Mark Adler (politician)

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Mark Adler
Member of the Canadian Parliament
for York Centre
In office
2011–2015
Preceded by Ken Dryden
Succeeded by Michael Levitt
Personal details
Born (1962-03-17) March 17, 1962 (age 55)
Toronto, Ontario, Canada
Political party Conservative
Spouse(s) Alison
Children 2
Residence Toronto
Alma mater University of Toronto
Profession Businessman
Religion Judaism

Mark Adler (born March 17, 1963) is a Canadian former politician. He was a Conservative member of the House of Commons of Canada from 2011 to 2015. He represented the Toronto riding of York Centre.

Background[edit]

Adler attended William Lyon Mackenzie Collegiate Institute, graduating in 1981. He graduated from the University of Toronto in 1984 and Carleton University Graduate School of Public Administration in Ottawa. He worked for Canadian Institute of International Affairs and was a trade representative in the Government of Ontario's office in Boston, Massachusetts. In 2003 he founded and chaired the Economic Club of Toronto.[1]

Politics[edit]

Adler was elected to the Canadian Parliament in the 2011 federal election, when he defeated the Liberal incumbent Ken Dryden.[2]

In 2011, he was sued by a former business partner in the Economic Club of Toronto who claimed Adler owed him $140,000. A year later he settled the lawsuit.[citation needed]

In January 2014, he travelled with Harper on a trip to Israel. During a visit to the wailing wall, he urged an aide to the prime minister to allow him to get a photograph with Harper. He said, "It's the re-election! This is the million-dollar shot." The aide refused his request.[3]

Adler was criticized during the 2015 federal election campaign for putting "son of a Holocaust survivor" on an election poster.[4] Adler has also claimed in biographical and campaign materials to be the first child of Holocaust survivors elected to the House of Commons, a claim that was challenged by former Liberal MP Raymonde Folco, who sat in the House of Commons from 1997 to 2011 and is also a child of survivors.[4] Adler's campaign page was changed on August 17 to omit references in his biography to being the first child of Holocaust survivors to be elected as an MP. Adler's campaign manager Georgeanne Burke told the National Post the claim was "an honest mistake," since Folco "never spoke publicly about her background."[5] Asked about Adler's behaviour, Folco told the Canadian Jewish News that she found it “disgusting” for Adler “to use the Holocaust in this way, for personal ends.”[5]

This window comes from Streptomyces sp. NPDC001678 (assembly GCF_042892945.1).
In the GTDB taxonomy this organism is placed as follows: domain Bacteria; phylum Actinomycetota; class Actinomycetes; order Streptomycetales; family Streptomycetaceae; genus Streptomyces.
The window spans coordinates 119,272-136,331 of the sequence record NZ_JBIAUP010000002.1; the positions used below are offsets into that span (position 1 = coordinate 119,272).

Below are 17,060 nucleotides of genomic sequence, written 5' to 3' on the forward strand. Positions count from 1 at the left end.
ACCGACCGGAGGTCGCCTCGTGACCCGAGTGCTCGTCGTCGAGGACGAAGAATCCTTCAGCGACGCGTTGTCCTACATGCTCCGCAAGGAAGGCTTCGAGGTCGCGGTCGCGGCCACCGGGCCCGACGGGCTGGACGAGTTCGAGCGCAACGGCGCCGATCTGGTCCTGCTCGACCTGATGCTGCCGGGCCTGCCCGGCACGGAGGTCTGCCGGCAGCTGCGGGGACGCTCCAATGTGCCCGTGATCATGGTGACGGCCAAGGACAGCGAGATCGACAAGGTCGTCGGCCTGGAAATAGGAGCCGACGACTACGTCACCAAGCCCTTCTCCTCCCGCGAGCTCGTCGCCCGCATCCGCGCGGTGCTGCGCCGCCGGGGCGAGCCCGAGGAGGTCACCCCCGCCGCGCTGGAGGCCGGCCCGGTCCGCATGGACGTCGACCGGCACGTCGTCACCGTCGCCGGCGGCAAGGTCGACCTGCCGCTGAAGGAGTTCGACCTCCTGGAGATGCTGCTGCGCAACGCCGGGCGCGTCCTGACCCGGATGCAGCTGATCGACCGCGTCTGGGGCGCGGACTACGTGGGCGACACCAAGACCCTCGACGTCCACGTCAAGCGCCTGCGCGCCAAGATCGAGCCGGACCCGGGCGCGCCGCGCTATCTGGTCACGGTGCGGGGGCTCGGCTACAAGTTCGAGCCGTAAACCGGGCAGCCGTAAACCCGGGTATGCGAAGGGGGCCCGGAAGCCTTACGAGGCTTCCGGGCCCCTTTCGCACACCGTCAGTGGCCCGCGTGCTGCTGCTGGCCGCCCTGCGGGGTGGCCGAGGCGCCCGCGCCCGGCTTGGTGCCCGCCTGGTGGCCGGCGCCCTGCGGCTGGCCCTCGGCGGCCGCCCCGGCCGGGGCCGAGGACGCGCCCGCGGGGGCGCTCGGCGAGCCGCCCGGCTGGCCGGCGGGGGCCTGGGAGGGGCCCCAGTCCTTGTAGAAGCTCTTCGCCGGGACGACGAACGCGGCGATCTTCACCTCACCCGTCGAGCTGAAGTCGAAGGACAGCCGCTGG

In the 2015 election, Adler was defeated by Liberal candidate Michael Levitt.[6]

Electoral record[edit]

Canadian federal election, 2015
Party Candidate Votes % ∆% Expenditures
Liberal Michael Levitt 20,109 46.9 +13.7
Conservative Mark Adler 18,893 44.0 -4.5
New Democratic Hal Berman 3,148 7.3 -8.6
Green Constantine Kritsonis 794 1.8 -0.5
Total valid votes/Expense limit 42,944 100.0     $198,299.74
Total rejected ballots 319
Turnout 43,263
Eligible voters 64,297
Source: Elections Canada[7][8]
Canadian federal election, 2011
Party Candidate Votes % ∆% Expenditures
Conservative Mark Adler 20,356 48.5 +10.5 $79,794.56
Liberal Ken Dryden 13,979 33.3 -10.2 $73,675.98
New Democratic Nick Brownlee 6,656 15.9 +3.8 $409.63
Green Rosemary Frei 979 2.3 -4.1 $342.41
Total valid votes/Expense limit 41,970 100.0 $83,892.08
Total rejected ballots 350 0.1
Turnout 42,320 60.3 +7.6
Eligible voters 70,216

References[edit]

  1. ^ Hannon, Gerald (July 14, 2008). "A policy wonk living in geek heaven". The Globe and Mail. 
  2. ^ "York Centre: Adler takes formerly safe Liberal seat". Archived from the original on June 3, 2011. 
  3. ^ Maher, Stephen (January 22, 2014). "Trip all about election". The Ottawa Citizen. p. A2. 
  4. ^ a b Donnelly, Aileen (17 August 2015). "Conservative MP criticized for advertising that he is the 'son of a holocaust survivor' on campaign poster". National Post. Retrieved 17 August 2015. 
  5. ^ a b Csillag, Ron (August 17, 2015). "Is Mark Adler really the first MP born of Holocaust survivors?". Canadian Jewish News. Retrieved August 17, 2015. 
  6. ^ Maloney, Ryan (20 October 2015). "6 Controversial Tory Incumbents Who Lost (And 2 Who Didn't)". Huffington Post Canada. Retrieved 21 October 2015. 
  7. ^ Elections Canada – Confirmed candidates for York Centre, 30 September 2015
  8. ^ Elections Canada – Preliminary Election Expenses Limits for Candidates

External links[edit]